Marsalis is also a highly articulate spokesman for jazz itself; in his Grammy Award acceptance speech he denounced commercialism in music and, in January 1989, he appeared on Nightline, discussing the blues with Ted Koppel. In person, elegantly attired and businesslike, he sets an excellent example as well: his is the antithesis of the disheveled, raucous, and even antisocial performance ethic passed off as creativity by many avantgardists and fusion players of the 1960s and ’70s.
Yet something very important is missing from Marsalis’s makeup, and despite the high quality of some of his more recent performances—for instance, the JVC New York Jazz Festival in June—it is difficult to overlook the detached nature of the man himself, the impression that he really doesn’t have any feeling for the music he plays. Since his emergence as a leader after 1982, the trumpeter has surrounded himself with a variety of enthusiastic young musicians, among them pianists Kenny Kirkland and Marcus Roberts, bassists Bob Hurst and Reginald Veal, drummers Jeff Watts and Herlin Riley, and several energetic saxophonists including his brother Branford Marsalis and Todd Williams on tenor and Wes Anderson on alto. Not quite as advanced as their leader, they nonetheless leave the listener with the suspicion that they are much more involved with the music than is Marsalis himself.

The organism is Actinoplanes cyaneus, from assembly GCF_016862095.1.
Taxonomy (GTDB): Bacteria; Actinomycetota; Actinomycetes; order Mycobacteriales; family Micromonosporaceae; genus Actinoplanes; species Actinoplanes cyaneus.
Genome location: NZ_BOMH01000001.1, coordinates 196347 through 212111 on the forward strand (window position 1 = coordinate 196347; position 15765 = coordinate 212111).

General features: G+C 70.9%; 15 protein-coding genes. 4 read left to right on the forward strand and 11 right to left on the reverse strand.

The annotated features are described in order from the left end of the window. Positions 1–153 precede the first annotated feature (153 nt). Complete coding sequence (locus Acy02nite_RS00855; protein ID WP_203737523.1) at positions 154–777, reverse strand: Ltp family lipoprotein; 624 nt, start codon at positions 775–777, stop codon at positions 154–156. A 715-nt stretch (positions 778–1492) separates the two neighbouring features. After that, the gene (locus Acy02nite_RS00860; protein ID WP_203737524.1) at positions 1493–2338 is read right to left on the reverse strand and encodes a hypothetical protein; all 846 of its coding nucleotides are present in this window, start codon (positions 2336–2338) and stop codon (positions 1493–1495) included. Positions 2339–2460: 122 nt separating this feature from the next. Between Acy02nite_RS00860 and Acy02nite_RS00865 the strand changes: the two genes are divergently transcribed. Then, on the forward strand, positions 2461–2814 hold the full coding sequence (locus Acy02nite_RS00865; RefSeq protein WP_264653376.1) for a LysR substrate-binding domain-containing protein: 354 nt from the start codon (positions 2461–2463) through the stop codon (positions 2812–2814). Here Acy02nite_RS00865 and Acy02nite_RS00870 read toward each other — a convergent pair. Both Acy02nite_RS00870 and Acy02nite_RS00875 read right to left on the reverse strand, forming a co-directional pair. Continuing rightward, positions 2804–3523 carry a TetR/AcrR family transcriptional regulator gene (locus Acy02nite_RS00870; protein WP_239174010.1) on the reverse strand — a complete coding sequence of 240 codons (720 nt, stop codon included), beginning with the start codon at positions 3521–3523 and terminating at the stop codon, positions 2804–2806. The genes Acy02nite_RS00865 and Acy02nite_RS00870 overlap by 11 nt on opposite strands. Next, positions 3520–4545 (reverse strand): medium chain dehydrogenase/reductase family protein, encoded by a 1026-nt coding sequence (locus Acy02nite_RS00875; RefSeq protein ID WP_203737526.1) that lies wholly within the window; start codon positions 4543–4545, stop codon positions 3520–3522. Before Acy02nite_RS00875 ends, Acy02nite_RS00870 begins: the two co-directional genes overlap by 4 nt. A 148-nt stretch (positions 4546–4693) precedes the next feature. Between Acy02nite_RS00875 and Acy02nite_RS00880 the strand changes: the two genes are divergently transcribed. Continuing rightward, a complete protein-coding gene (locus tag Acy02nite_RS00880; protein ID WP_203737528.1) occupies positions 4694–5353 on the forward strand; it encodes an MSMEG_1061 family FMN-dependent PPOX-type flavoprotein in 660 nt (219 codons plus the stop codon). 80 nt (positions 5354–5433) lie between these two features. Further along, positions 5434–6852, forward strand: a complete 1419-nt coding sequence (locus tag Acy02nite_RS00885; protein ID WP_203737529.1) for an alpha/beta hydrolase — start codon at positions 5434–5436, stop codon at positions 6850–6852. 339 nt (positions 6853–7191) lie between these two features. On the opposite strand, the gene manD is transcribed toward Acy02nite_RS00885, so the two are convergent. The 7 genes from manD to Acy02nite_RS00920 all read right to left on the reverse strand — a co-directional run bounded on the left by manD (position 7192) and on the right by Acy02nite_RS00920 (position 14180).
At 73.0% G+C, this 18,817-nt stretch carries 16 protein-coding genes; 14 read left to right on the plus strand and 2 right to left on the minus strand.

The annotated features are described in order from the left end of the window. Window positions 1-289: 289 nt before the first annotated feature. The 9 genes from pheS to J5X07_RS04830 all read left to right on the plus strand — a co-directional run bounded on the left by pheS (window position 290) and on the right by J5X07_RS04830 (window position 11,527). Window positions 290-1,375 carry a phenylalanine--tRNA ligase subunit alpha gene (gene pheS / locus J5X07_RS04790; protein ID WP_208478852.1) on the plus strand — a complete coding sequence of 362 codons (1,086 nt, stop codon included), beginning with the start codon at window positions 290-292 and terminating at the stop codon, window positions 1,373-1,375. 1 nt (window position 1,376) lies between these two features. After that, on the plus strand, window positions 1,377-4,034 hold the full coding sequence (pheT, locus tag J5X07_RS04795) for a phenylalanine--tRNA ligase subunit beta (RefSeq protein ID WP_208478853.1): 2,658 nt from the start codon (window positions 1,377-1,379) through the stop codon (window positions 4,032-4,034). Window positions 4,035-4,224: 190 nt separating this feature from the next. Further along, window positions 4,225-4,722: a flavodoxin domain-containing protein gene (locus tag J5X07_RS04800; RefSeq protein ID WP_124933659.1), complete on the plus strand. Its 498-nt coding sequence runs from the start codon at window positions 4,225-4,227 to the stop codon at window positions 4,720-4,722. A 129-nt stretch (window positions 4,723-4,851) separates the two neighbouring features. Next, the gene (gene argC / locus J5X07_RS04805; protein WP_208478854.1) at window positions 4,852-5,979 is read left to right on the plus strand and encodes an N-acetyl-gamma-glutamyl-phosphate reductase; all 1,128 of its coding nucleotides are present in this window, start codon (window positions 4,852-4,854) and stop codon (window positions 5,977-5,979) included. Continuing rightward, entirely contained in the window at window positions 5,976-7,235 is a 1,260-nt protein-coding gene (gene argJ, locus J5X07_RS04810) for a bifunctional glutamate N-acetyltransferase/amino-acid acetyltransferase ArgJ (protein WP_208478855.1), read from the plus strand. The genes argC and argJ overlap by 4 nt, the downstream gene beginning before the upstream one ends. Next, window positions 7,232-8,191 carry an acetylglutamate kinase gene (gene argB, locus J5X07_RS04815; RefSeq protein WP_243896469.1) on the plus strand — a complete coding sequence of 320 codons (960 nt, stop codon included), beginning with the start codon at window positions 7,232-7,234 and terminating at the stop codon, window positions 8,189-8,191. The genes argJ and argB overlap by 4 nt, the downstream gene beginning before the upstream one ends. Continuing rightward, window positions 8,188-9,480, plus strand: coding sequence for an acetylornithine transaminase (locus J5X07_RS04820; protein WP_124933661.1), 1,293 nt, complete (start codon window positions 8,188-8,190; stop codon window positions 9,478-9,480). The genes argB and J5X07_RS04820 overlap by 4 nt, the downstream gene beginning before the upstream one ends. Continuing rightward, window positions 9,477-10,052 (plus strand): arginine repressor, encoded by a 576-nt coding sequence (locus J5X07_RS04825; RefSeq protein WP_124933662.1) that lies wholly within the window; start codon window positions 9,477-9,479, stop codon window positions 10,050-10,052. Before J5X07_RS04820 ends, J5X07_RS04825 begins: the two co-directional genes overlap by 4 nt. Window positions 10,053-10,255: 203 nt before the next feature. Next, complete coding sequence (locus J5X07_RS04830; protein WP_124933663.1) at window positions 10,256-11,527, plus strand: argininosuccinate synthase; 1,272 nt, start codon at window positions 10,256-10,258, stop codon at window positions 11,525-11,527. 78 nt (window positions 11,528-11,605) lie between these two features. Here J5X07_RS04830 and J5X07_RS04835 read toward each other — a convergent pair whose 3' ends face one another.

It is tempting to compare the young trumpeter with other celebrated Wunderkinder in the arts, precocious talents like James Dean or Truman Capote who appeared almost out of nowhere, already brilliant stylistically, to wow the folks at an early age. But jazz, as a spontaneous improvised music, demands from its performers a high degree of emotion in addition to technique, or else the music has no fire, doesn’t swing or stimulate. Pianist Gene Harris, about to take an all-star big band on a European tour, recently remarked in an interview that “music is supposed to make people happy, make them smile.” He was not referring to Marsalis, but the comment applies here because even in live performances, the glassy brilliance of his playing conveys little joy or warmth. One is left, instead, with the odd impression of a performer standing in the wings watching himself perform on stage.